Flags fly at half-mast at the National Arts Centre in honour of Jean Roberts, former Director of Theatre and Artistic Director of English Theatre
Ottawa (Canada) – It was with great sadness the National Arts Centre learned of the death of Jean Roberts, former Director of Theatre and Artistic Director of English Theatre from 1971 until 1977.
Jean Roberts’ contributions to Canadian theatre were significant. She was appointed Director of Theatre at the National Arts Centre in 1971, and under her leadership the NAC greatly expanded its theatre activities, particularly in producing plays by Canadian playwrights. She gave John Coulter, James Reaney, Timothy Findley and Michael Cook important new productions, as well as those of works by Joan Littlewood and Peter Handke.
A new staging of John Coulter’s play Riel in 1975 was one of many milestones in Jean’s tenure. The creators of this major bilingual production included many of the finest people working in Canadian theatre at that time – actors Jean Gascon and Albert Millaire, composer Gabriel Charpentier and costume designer Francois Barbeau. The widely praised production is considered a landmark production in Canadian theatre.
“Jean Roberts made an enormous contribution to establishing the theatrical tradition in this country,” said NAC English Theatre Artistic Director Jillian Keiley. “Her belief in telling Canadian stories on the national stage was so important — and it remains so today.”
During Jean Roberts’ tenure the NAC’s scenic shops and craftspeople began to build a national reputation for excellence. Landmark productions, Oh What A Lovely War (1973) directed by Jean and designed by Brian Jackson, and The Rivals (1972), directed by John Neville with set design by Maurice Strike, set high in-house production standards.
Jean Roberts initiated many innovative programs while at the NAC. She created the Student Young Company, a company of high school students brought into the NAC to work with professionals on the creation of plays which were then performed at high schools in the national capital region. The Hexagon, a resident NAC professional theatre company, took theatre to young audiences. She also established a writer-in-residence program for the NAC. The first writer-in-residence was Timothy Findley, who completed his play, Can You See Me Yet? while at the NAC.
Jean left the NAC in 1977 to become Director of Program Development and Production for the Canadian Broadcasting Corporation (Drama). She continued to teach, direct and produce plays on a freelance basis.
Born in Perth, Scotland in 1926, Jean Roberts studied in Belgium and at the University of Edinburgh (1944-47). She began a career in the theatre working as a scenic painter for the Perth Repertory Theatre in Scotland. She was hired as an assistant stage manager at the Shakespeare Memorial Theatre at Stratford-Upon-Avon in 1949 (now the Royal Shakespeare Company) and later served there as a stage manager. Eventually she became an assistant director, working closely with many of the most distinguished artists in the British theatre, including Laurence Olivier, Vivien Leigh, Tyrone Guthrie, Peggy Ashcroft, Peter Brook and Richard Burton.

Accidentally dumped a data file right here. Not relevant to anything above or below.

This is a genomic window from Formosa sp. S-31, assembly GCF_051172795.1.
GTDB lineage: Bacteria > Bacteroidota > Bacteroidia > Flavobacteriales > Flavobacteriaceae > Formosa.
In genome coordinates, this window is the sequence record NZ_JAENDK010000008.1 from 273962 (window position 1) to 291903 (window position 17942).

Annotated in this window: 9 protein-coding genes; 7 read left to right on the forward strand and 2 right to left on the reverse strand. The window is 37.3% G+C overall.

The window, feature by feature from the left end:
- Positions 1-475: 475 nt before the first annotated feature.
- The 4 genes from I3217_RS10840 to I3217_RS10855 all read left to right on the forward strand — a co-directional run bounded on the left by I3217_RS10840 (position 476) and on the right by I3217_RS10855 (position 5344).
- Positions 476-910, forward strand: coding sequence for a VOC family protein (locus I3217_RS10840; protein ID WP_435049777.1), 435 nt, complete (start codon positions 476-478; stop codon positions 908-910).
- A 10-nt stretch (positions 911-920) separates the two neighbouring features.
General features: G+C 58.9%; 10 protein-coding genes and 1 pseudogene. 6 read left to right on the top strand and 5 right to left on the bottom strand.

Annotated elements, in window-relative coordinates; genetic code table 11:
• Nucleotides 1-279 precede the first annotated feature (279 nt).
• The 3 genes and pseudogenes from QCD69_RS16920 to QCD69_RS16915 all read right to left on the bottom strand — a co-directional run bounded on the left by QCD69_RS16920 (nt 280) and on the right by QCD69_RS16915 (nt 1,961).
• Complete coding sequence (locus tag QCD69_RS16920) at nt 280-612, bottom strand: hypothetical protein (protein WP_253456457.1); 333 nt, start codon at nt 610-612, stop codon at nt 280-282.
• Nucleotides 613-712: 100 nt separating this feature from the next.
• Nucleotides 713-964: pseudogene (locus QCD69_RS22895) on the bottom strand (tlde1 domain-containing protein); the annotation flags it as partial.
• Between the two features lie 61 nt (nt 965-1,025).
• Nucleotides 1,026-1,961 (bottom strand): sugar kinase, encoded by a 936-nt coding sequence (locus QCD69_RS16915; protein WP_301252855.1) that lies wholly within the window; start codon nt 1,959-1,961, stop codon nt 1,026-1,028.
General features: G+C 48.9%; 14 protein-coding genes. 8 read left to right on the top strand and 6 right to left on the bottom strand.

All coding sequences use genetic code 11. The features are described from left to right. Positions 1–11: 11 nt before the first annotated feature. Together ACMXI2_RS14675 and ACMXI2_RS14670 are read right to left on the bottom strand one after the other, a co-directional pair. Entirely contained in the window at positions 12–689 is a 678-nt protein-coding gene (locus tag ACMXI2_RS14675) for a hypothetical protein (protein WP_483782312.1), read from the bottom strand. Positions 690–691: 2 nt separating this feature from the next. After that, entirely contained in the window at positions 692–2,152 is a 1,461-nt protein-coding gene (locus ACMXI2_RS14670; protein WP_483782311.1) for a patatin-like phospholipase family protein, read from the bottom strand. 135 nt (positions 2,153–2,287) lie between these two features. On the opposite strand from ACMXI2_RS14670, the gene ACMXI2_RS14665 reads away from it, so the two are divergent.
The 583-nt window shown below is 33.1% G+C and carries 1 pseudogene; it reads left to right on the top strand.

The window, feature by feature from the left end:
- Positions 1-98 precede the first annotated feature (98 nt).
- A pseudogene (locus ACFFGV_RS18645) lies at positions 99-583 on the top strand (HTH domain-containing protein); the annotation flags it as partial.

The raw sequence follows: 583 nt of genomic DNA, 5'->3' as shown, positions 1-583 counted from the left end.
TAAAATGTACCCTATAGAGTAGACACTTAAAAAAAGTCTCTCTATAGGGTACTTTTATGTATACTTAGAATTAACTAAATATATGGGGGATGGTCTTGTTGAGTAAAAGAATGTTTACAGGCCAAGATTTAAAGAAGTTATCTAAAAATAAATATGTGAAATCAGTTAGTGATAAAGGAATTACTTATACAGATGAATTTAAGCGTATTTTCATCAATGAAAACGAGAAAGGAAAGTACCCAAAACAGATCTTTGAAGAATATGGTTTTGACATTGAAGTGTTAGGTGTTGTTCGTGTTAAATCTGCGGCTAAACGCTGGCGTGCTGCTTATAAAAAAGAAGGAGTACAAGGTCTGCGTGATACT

Jean emigrated to Canada in 1956 with her partner Marigold Charlesworth, settling first in Calgary before moving to Toronto. In 1959 she became production manager with Crest Theatre (Toronto), one of Canada’s earliest professional theatre companies. That same year she became co-artistic director with Marigold of the Red Barn Theatre, in Jackson’s Point, Ontario. The professional summer theatre, which they helped establish with William Whitehead, would run for more than 60 years, and help propel the careers of many of Canada’s most accomplished Canadian theatre actors and directors.
Jean produced a winter theatre season at Toronto’s Central Library Theatre in 1962, acted as head of the production course at the National Theatre School (Montreal), and was on the staff of the acting course.
In 1965, Jean Roberts and Marigold Charlesworth were appointed as co-artistic directors of the Canadian Players, an important early Canadian professional theatre company which eventually merged with Crest Theatre and ultimately became known as Theatre Toronto.
In 1966, Jean acted as a consultant to the National Arts Centre for its Festival Canada program.
She was co-chair of the National Theatre School’s Professional Council and a member of its Board of Governors. She also served on the Board of the National Ballet School (Toronto) and was an Associate Director for the Stratford Festival. From 1967 to 1971 Jean was a theatre officer at the Canada Council. She received the Maggie Bassett Award and the Toronto Theatre Alliance Award in 1984, and was appointed a Member of the Order of Canada in 2006.
Flags at the NAC are at half-mast in honour of Jean Roberts.